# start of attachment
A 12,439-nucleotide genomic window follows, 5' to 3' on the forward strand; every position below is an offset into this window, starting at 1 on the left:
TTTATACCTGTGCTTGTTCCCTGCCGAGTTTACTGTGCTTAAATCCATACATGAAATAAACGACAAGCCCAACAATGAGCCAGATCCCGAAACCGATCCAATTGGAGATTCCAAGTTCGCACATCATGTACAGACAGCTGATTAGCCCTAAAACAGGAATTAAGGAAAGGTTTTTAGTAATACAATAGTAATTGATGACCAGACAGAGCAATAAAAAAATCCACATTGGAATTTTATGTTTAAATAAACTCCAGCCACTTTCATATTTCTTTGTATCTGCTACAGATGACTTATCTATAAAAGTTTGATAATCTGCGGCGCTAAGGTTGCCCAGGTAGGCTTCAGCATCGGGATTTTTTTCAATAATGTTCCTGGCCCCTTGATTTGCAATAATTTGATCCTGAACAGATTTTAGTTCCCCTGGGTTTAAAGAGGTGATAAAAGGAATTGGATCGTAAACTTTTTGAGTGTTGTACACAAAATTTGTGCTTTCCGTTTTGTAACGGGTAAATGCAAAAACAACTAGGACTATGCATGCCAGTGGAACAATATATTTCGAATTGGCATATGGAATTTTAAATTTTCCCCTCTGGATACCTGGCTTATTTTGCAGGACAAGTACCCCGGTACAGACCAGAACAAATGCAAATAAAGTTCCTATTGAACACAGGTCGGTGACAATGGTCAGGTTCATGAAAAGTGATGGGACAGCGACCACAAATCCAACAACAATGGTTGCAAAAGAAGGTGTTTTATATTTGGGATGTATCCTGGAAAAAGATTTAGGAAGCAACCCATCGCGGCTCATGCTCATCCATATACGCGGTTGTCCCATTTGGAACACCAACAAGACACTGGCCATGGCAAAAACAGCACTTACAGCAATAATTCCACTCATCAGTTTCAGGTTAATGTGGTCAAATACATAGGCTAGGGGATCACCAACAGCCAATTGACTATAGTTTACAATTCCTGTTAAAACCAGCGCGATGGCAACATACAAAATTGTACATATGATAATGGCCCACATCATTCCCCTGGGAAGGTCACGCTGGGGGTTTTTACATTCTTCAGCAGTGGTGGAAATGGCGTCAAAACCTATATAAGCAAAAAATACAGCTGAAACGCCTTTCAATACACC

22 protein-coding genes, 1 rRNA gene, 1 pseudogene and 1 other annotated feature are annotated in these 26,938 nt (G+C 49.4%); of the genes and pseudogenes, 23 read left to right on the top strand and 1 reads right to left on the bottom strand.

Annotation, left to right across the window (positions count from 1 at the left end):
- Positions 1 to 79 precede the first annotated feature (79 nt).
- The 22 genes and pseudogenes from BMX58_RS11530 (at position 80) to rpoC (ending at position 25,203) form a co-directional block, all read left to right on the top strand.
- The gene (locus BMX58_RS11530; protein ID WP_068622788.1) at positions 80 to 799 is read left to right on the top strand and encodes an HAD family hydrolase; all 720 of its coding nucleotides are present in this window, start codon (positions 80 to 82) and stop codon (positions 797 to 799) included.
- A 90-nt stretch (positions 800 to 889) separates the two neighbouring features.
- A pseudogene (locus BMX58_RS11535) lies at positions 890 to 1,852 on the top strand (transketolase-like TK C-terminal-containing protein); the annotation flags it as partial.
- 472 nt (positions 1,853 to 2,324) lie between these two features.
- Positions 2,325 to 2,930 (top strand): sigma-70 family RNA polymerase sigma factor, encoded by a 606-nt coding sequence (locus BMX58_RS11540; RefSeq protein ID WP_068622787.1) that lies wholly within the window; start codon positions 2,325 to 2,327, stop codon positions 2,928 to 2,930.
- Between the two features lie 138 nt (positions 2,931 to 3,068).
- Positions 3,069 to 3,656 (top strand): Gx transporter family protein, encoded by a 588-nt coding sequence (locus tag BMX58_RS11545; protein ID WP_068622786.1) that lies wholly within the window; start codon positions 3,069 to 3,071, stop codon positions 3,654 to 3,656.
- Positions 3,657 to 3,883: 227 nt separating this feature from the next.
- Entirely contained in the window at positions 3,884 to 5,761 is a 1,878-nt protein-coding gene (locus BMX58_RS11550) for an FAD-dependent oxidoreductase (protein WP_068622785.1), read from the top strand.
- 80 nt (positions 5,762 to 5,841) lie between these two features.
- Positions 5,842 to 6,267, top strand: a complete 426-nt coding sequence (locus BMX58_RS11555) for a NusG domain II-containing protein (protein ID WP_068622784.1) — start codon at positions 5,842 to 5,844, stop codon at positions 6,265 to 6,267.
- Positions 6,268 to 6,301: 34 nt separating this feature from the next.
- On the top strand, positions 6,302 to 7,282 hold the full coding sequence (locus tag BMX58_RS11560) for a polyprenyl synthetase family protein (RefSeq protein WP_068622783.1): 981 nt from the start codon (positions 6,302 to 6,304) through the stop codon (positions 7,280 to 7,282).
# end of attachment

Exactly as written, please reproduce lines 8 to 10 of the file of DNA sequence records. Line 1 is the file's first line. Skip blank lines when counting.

- A 90-nt stretch (positions 800 to 889) separates the two neighbouring features.
- A pseudogene (locus BMX58_RS11535) lies at positions 890 to 1,852 on the top strand (transketolase-like TK C-terminal-containing protein); the annotation flags it as partial.
- 472 nt (positions 1,853 to 2,324) lie between these two features.